To be entitled to take one or two weeks’ continuous paternity leave, your partner must:
- Have been employed by the same employer for at least 26 weeks by 15 weeks before your due date
- Be the father of the child, or the mother’s husband, civil partner or cohabiting partner (same sex partners are included)
- Have, or expect to have, responsibility for bringing up the child.
To get statutory paternity pay, your partner must meet the conditions above and also:
- Still be working for your employer when the baby is born.
- Have average weekly earnings of at least the lower earnings limit for National Insurance Contributions.
Naturally it makes sense to tell your employer that you intend on taking paternity leave as soon as you can, but you do need to tell them no later than 15 weeks before the baby is due in order to benefit, and in order for our employer to arrange for any changes that may be necessary in your absence.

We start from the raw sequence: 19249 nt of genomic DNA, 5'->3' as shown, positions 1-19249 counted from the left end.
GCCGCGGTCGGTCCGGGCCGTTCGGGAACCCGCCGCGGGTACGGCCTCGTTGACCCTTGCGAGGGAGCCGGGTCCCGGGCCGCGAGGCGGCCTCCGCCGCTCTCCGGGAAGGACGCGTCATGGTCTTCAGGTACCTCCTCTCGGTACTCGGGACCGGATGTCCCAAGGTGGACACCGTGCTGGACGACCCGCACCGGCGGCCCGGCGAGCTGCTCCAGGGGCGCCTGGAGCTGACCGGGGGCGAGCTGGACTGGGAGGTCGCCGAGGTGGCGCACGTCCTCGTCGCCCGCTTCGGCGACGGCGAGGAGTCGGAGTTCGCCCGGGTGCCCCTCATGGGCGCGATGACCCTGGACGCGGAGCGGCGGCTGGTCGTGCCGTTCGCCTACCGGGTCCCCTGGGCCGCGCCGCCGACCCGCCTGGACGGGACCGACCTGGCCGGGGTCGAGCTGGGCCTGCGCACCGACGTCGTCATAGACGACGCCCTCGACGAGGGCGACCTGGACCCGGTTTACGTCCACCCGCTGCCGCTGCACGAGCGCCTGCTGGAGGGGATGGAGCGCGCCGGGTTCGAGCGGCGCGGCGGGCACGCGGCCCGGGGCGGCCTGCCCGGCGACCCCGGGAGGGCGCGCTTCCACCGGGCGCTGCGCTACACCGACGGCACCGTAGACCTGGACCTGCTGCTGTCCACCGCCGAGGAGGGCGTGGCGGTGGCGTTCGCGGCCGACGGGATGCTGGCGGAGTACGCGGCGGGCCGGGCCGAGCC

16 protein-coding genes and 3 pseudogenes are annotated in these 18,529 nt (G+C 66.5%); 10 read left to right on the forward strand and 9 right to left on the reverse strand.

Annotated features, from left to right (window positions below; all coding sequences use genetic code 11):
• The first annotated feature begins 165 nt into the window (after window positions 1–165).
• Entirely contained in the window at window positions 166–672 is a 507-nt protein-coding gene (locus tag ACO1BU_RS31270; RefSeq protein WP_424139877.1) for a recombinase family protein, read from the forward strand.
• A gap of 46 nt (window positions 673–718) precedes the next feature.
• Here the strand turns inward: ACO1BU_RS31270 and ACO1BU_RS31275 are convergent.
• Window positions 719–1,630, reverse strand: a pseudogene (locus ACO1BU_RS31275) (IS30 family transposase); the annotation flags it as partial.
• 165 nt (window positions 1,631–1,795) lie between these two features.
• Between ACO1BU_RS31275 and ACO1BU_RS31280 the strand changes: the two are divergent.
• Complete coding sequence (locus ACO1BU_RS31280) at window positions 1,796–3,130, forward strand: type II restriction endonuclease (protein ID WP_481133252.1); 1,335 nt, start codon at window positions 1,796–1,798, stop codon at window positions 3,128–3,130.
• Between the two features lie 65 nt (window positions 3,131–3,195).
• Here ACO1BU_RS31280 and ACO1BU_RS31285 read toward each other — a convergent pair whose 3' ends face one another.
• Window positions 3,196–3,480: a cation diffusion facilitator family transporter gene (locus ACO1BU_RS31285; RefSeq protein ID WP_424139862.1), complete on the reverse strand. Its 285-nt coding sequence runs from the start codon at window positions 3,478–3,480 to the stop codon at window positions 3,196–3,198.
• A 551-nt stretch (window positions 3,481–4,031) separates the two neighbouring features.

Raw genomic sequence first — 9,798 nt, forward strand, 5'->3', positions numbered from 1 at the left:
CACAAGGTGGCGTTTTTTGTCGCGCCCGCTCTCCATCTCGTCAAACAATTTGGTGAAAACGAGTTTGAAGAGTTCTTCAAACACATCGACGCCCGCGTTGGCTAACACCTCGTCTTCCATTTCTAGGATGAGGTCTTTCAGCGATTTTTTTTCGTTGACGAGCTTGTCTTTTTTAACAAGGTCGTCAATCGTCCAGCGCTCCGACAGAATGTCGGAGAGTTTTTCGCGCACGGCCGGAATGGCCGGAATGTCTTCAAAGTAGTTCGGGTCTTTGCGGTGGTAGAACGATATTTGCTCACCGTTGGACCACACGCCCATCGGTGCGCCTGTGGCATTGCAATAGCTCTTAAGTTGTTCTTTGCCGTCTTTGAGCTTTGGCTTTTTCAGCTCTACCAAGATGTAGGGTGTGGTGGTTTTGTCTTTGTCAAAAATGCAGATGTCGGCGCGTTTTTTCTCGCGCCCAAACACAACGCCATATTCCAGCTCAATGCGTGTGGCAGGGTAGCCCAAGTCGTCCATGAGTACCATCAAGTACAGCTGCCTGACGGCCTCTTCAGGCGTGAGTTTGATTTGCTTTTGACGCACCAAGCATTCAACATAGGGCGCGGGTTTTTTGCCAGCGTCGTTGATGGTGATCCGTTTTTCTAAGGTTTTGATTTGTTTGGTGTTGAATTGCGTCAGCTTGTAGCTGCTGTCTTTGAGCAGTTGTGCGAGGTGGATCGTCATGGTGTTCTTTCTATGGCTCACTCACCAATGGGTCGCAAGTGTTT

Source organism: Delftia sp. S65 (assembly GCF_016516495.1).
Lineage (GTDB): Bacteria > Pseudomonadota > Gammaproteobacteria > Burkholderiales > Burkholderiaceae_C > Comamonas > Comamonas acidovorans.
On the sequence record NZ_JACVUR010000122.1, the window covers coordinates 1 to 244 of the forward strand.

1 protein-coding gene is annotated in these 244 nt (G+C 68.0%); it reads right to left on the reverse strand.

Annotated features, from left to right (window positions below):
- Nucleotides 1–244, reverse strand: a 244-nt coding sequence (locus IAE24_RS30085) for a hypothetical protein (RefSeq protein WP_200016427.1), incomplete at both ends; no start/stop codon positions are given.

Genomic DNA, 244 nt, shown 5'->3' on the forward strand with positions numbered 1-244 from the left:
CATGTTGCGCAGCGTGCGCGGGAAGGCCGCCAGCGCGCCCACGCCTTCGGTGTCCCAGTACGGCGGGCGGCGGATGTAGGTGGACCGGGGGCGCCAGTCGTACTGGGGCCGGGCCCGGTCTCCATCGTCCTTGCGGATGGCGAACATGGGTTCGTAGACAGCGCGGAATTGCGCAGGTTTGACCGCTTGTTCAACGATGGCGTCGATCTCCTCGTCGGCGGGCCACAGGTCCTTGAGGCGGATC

You do also have to state whether you intend on taking one week or two weeks paternity leave. The choice is one or two weeks, and the time must be taken off in one block rather than spreading it out over a longer period.
If you qualify for paternity pay, then you’ll receive statutory paternity pay which is either (at the time of writing in December 2014) £138.18 per week or 90% of your normal average weekly pay. You’ll receive the lower of these figures, although employers may pay more if such a consideration has been made in your employment contract’s terms and conditions.
For the latest information on statutory paternity leave and pay entitlement, take a look at the Gov UK website.
If you’d like legal advice on any aspect of paternity pay or paternity leave then you can talk to QualitySolicitors using our Free Initial Assessment service. This is a free five-minute chat so you can let us know about your circumstances and we can let you know how we can help.